It’s a good day for fair use and sane copyright law. After years of litigation, Judge Denny Chin has ruled that the Google Books project does not infringe copyright. Readers, authors, librarians and future fair users can rejoice.
For years, Google has been cooperating with libraries to digitize books and create massive, publicly available and searchable books database. Users can search the database, which includes millions of works for keywords. Results include titles, page numbers, and small snippets of text. It has become an extraordinarily valuable tool for librarians, scholars, and amateur researchers of all kinds.
As the court noted (citing an amicus brief EFF filed jointly with several library associations) librarians use the service for a variety of research purposes. Many librarians reported that they have purchased new books for their collections after discovering them through Google Books. Nonetheless, the Authors Guild argues that its members are owed compensation in exchange for their books being digitized and included in the database – even though blocking Google Book Search’s digitization wouldn’t bring any author any additional revenue.
The court made short shrift of the Authors Guild’s arguments on each of the four statutory fair use factors (the purpose of the use, the nature of the original work, the amount used, and the existence of market harm). With respect to whether the purpose of the use (i.e., whether it was transformative and/or noncommercial), the judge properly focused on the project as a whole. The Authors Guild hoped the court would focus on the intermediate copying – Google did, of course, make exact digital copies of entire books in order to include them in the database. As the court recognized however, Google’s purpose was to transform “expressive text into a comprehensive word index that helps readers, scholars, researchers, and others find books.”
Google Books does not supersede or supplant books because it is not a tool to be used to read books. Instead, it “adds value to the original” and allows for “the creation of new information, new aesthetics, new insights and understandings.” Leval, Toward a Fair Use Standard, 103 Harv. L. Rev. at 1111. Hence, the use is transformative.
The court noted that Google is a commercial entity and derived some commercial benefit from the project, but gave that benefit little weight in light of the educational purposes of the project.
With respect to the nature of the work, the court acknowledged that many of the works were fictional (copyright protection tends to be stronger where works are highly creative) but the majority of the works in question were nonfiction and already published.
The court took a puzzling detour in finding that the third fair use factor weighed “slightly” against Google, because Google copied entire works. As the court acknowledged, copying an entire work can be fair if the entire work is necessary to the transformative use. It was surely necessary here, so this factor should have favored Google.
But the court’s ruling got right back on track with the fourth factor, market harm. The Authors Guild argued that Google’s scans would some how serve as a “market replacement” for books, even insisting that users could use multiple searches for snippets to ultimately access an entire book. The court didn’t buy it:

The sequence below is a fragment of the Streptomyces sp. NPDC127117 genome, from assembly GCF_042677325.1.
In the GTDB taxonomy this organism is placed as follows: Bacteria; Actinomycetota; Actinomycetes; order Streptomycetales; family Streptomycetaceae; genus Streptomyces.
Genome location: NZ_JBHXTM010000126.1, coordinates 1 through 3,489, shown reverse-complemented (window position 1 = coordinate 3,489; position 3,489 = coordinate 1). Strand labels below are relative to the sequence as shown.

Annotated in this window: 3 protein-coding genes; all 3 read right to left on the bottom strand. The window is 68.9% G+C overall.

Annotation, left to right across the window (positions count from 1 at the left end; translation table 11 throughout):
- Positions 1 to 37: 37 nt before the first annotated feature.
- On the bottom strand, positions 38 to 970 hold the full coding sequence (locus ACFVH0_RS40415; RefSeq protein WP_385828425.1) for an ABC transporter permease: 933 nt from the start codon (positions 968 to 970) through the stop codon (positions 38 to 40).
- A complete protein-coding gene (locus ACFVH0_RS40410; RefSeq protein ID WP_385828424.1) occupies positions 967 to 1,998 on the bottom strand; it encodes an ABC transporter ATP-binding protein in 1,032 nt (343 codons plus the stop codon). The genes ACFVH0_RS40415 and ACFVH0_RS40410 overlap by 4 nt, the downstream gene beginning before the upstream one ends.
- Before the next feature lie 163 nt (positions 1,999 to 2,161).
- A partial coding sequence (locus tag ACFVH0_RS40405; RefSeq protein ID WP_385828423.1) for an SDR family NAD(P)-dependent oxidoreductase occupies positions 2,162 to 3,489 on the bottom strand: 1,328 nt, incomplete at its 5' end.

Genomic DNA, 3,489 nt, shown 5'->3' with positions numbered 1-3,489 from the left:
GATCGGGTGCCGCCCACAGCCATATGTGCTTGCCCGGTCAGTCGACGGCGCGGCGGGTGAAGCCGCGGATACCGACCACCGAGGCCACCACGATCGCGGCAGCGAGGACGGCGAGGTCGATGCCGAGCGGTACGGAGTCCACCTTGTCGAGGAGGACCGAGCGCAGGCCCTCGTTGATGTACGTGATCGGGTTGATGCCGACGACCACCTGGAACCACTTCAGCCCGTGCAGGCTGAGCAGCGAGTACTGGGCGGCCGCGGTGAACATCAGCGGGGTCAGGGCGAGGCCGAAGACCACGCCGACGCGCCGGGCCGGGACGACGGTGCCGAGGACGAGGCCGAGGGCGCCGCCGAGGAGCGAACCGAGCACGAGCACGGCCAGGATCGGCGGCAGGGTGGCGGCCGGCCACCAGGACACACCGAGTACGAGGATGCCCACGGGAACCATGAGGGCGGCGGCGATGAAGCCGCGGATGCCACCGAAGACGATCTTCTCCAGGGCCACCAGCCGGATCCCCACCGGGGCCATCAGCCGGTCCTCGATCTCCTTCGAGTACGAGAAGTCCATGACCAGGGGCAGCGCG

Neither suggestion makes sense. Google does not sell its scans, and the scans do not replace the books. While partner libraries have the ability to download a scan of a book from their collections, they owned the books already — they provided the original book to Google to scan. Nor is it likely that someone would take the time and energy to input countless searches to try and get enough snippets to comprise an entire book.
To the contrary, a reasonable factfinder could only find that Google Books enhances the sales of books to the benefit of copyright holders. An important factor in the success of an individual title is whether it is discovered — whether potential readers learn of its existence . . . Many authors have noted that online browsing in general and Google Books in particular helps readers find their work, thus increasing their audiences. Further, Google provides convenient links to booksellers to make it easy for a reader to order a book. In this day and age of on-line shopping, there can be no doubt but that Google Books improves books sales.
Taken as a whole, the ruling is remarkable. Not so much for its conclusions – we’ve believed from the get-go that the Google Books was a lawful fair use. Instead, what’s really refreshing about the ruling is its common sense analysis and its recognition of the key purpose of fair use: to make sure copyright serves, and does not impede, the public interest.
Google Books provides significant public benefits. It advances the progress of the arts and sciences, while maintaining respectful consideration for the rights of authors and other creative individuals, and without adversely impacting the rights of copyright holders. It has become an invaluable research tool that permits students, teachers, librarians, and others to more efficiently identify and locate books. It has given scholars the ability, for the first time, to conduct full-text searches of tens of millions of books. It preserves books, in particular out-of-print and old books that have been forgotten in the bowels of libraries, and it gives them new life. It facilitates access to books for print-disabled and remote or underserved populations. It generates new audiences and creates new sources of income for authors and publishers. Indeed, all society benefits.
Well said, Judge Chin. Let’s hope other courts take heed.
The Authors Guild has already declared that it will appeal the ruling. Its membership might want to consider whether they really want to spend more of their dues on this misguided litigation.